Jump Start Planning Your Dream Vacation
Learn five practical ways to save for your dream vacation.
Traveling may be on hold for now, doesn’t mean budgeting for it should. Spending money comes more naturally for most of us than saving it. We do it while grocery shopping, browsing our phones, and even while socializing with friends. All activities we do are connected to spending it defines our necessities and lifestyle. It’s why saving money is difficult but not an impossible task.
- Always set realistic short-term goals
- Evaluate your spending ability — know your need and want
- Get into the mindset
- Maintain the consistency
- Don’t forget to enjoy your life
1. Always set realistic short-term goals
Setting a dream goal is great and encouraged. But, a dream goal tends to be long term. Whether it’s to save money for travel, buy a house, pay off student loans, whatever your goals are, know that all great things start with small steps. Like playing a video game, you always start at level 1 and advance to the next level as you familiarize yourself with how the game works.
Setting up smaller attainable goals that lead to your dream goals can elevate your positive outlook and encourage you to take a step further each time you reach them.
Let’s say your dream goal is to travel to Greece for a month. You don’t know when you will go or when you’ll be able to save enough but one day you will… This one-day concept is the characteristic of a dream goal. Everything revolves around that one day seems distant. But what happens when you set a date for that one day? Suddenly, it becomes real. The next step will be to figure out how one day can become a reality. You will need enough money for plane tickets, lodging, and other expenses while you’re traveling with no income. Start turning them into little goals that you can continually reach.
Realistic goals mean assessing what you can spend and save without compromising your lifestyle or putting yourself in financial ruin just for the sake of achieving your dream goals.
2. Evaluate your spending ability — know your need and want
Look at the big picture, or in this case, the big numbers. Our comfort level relies heavily on these numbers, our income, and expenses. The rule remains unchanged since the beginning of time — spend less than what you make. The simple step to avoid incurring debt or curbing expenses is to know where to file your expenses. Is it a ‘need’ or a ‘want’? Everyone is different so categorize them based on what makes sense to you.
An easy exercise will be to find what you can let go of without compromising your lifestyle. You’ll easily differentiate what you want and what you need. Choose what is necessary and know what you want is not necessarily what you need.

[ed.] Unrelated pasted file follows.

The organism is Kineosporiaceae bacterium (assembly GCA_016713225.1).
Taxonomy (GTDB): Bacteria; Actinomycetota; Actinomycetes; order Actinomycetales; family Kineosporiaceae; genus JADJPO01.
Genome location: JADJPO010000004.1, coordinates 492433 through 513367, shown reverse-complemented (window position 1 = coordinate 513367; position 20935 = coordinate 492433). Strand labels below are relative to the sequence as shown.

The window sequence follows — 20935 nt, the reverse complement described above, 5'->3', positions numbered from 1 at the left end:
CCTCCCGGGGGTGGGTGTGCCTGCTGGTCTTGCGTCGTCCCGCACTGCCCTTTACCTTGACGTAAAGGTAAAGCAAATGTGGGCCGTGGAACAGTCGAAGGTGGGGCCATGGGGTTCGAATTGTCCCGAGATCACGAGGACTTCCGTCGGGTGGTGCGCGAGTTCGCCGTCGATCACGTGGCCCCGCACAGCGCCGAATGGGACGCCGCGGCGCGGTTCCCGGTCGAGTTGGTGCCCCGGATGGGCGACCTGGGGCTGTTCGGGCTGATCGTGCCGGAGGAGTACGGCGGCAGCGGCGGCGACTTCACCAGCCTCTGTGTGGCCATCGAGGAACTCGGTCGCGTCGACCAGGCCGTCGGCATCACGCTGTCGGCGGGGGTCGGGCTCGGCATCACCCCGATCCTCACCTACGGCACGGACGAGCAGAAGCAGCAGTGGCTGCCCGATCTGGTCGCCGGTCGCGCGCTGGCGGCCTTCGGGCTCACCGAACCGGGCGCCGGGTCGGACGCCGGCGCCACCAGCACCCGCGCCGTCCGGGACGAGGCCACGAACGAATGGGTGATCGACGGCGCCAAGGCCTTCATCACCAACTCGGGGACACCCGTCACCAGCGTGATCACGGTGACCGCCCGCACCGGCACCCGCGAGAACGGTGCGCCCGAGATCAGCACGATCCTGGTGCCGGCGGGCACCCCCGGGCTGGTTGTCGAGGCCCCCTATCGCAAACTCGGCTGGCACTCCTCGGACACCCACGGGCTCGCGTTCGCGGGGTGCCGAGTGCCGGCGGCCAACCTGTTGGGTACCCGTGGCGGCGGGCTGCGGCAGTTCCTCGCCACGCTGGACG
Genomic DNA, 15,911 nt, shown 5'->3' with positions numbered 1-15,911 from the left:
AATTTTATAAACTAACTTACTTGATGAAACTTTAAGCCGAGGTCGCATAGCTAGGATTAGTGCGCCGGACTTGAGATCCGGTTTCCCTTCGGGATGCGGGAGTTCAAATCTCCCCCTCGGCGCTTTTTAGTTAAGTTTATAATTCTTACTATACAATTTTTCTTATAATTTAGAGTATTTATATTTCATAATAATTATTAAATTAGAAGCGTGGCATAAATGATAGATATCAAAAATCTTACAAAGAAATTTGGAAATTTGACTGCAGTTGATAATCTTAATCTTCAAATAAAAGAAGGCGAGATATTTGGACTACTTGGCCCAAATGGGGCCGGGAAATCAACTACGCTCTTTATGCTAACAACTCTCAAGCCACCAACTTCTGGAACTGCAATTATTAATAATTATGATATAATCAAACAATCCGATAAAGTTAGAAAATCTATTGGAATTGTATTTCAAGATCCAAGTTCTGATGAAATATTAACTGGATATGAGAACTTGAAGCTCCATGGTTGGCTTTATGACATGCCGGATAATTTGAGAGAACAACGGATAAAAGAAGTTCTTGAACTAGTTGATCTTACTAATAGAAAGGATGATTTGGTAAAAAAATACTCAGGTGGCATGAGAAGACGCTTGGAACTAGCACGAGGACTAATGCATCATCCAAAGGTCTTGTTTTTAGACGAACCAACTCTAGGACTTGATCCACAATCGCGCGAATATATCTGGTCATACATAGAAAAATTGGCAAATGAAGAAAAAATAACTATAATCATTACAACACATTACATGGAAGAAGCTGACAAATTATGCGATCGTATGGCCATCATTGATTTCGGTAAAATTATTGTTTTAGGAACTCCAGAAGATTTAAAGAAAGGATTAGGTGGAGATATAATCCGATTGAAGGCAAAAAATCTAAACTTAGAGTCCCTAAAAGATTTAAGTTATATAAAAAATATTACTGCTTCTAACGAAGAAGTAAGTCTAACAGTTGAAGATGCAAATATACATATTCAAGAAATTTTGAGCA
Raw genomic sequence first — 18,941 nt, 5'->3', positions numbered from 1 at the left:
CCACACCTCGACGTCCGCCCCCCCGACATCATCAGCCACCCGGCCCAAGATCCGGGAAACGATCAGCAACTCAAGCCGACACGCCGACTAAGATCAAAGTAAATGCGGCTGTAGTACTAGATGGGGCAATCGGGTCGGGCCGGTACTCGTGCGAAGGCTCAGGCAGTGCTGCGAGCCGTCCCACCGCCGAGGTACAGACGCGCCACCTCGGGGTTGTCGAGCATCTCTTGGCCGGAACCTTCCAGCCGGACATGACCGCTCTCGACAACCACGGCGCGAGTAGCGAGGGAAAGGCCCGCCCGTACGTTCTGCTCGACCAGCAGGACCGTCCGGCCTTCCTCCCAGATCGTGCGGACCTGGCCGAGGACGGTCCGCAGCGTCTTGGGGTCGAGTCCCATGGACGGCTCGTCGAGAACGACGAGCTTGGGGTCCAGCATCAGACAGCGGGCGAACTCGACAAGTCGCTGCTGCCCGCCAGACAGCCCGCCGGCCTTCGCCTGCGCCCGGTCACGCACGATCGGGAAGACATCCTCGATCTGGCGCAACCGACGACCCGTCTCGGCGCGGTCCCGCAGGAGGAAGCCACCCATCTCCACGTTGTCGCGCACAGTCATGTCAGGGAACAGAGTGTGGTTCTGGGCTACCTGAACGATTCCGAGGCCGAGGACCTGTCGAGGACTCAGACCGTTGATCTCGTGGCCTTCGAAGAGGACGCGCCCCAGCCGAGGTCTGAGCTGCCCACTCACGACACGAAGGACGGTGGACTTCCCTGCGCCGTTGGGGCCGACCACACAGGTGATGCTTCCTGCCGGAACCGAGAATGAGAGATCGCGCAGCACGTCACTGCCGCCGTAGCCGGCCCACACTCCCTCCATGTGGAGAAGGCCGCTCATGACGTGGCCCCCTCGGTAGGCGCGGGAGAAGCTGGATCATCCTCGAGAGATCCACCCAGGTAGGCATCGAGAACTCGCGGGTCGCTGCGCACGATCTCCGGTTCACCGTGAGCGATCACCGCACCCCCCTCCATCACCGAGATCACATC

To start, take a look at what you’ve spent in the last month and look if you can trim the fat. Did you purchase unnecessary items that you could have lived without or were there any subscription services you did not use? What can you do to avoid purchasing these in the next month? Bear in mind, you can’t get rich overnight by doing this. Nonetheless, you’ll be pleasantly surprised at how much you can save in the long run.
3. Get into the mindset
Forming a new habit is very similar to learning how to drive. Remember the anxiety and fear when you first sat behind the wheel? You probably don’t think much of driving anymore since it feels so natural you’re probably driving without putting too many thoughts into it. Getting into the groove means we pretty much run things on autopilot.
For most of us, our autopilot tends to turn off when we are about to face a crisis. Our sense of awareness kicks in and forces us to evaluate ourselves, in this case, our finance, which is shaped by our lifestyle and comfort level. Imagine what happens if we are the ones who decide to turn the autopilot off. We’ll be able to anticipate the worst and learn how to respond best before we are forced to make difficult decisions about our finances and our lifestyles.
4. Maintaining the consistency
This is probably the most difficult step of all. It’s what makes addictions so difficult to stop. Following the steps above can make a huge difference in how you continue with your habit but they are not enough. On average, it takes human 66 days to form a new habit. This can seem like light years when you start. The key is to commit an actionable timeframe to stay consistent and reset that commitment again once you’ve passed it. Once you’ve passed the initial adjustment phase, it becomes much easier to continue. Try aiming to the first 24 hours, or a week, and then try aiming for a longer timeframe.
5. Don’t forget to enjoy your life
The most important lesson of all is to enjoy life. Drink that latte, travel, go to music festivals with friends, do the things that make life worthwhile. After all, happiness is all about enjoying the little things in life. The key to getting this happiness is through mindful spending. Mindful spending can mean spending money on products or services that align with your values or what matters to you as a person. Understanding how spending affects us psychologically can be crucial in figuring out the role of money in our lives. Once that happens, it can be quite a liberating experience. Perhaps with a combination of a strong mindset to maintain consistency in saving habits and mindful spending, that one day’s dream goal might come sooner than later.